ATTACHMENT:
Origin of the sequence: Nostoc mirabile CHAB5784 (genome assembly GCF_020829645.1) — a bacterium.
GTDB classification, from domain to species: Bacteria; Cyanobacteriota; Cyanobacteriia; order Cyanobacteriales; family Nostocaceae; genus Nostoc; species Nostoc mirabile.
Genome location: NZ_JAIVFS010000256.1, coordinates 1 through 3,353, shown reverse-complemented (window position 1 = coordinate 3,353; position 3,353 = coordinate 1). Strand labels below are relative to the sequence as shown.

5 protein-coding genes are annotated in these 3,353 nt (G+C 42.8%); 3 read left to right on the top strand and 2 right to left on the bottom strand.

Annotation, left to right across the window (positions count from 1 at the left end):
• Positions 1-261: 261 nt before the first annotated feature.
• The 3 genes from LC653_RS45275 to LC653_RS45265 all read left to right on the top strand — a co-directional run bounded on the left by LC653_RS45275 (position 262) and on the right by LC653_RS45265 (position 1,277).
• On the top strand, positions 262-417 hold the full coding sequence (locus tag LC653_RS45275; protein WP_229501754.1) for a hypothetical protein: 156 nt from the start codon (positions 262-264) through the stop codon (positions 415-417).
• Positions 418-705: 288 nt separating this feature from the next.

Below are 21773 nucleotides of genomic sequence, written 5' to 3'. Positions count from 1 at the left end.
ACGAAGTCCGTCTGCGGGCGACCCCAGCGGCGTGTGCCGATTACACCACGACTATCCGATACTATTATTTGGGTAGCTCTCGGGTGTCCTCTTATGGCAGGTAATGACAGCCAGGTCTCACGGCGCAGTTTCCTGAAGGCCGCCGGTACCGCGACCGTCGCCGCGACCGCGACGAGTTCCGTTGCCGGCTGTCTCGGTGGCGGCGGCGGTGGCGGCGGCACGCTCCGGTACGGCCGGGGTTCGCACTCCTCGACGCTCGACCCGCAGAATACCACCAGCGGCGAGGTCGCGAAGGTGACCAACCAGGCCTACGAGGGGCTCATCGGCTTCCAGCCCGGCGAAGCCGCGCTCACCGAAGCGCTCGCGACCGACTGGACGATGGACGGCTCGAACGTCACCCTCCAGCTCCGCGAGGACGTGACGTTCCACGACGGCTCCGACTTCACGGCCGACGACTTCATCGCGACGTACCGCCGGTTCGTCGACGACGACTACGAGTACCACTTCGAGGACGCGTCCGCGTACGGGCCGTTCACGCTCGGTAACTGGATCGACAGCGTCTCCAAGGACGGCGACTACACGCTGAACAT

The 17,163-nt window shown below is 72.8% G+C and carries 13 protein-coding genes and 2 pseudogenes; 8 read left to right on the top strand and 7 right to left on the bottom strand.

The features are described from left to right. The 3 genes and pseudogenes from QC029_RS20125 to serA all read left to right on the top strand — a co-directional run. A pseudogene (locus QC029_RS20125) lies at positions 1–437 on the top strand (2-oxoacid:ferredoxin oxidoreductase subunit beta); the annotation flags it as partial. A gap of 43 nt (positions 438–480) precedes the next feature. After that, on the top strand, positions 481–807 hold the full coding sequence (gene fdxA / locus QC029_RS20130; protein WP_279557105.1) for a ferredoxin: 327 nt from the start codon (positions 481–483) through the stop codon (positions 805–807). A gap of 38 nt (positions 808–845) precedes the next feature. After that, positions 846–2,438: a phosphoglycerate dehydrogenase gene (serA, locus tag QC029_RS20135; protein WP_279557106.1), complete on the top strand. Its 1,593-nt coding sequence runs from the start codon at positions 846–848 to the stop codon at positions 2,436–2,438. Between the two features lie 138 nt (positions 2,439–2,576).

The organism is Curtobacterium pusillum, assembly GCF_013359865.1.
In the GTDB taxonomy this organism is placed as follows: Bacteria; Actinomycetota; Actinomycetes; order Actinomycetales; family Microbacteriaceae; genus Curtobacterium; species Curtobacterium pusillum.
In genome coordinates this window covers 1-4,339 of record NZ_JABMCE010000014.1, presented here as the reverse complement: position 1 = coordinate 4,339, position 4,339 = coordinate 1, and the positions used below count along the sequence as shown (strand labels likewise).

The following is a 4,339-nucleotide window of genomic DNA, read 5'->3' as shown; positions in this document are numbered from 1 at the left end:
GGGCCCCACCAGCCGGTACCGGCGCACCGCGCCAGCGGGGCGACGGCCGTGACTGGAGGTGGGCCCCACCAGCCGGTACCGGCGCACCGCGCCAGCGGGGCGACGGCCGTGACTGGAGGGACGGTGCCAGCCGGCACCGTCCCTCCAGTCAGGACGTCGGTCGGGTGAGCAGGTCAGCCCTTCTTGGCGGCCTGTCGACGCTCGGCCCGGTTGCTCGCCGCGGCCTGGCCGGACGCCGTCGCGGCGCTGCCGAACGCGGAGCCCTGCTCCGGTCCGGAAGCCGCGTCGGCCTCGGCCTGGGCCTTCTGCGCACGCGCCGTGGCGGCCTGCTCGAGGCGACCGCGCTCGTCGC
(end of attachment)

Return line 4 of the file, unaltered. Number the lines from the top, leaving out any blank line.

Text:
5 protein-coding genes are annotated in these 3,353 nt (G+C 42.8%); 3 read left to right on the top strand and 2 right to left on the bottom strand.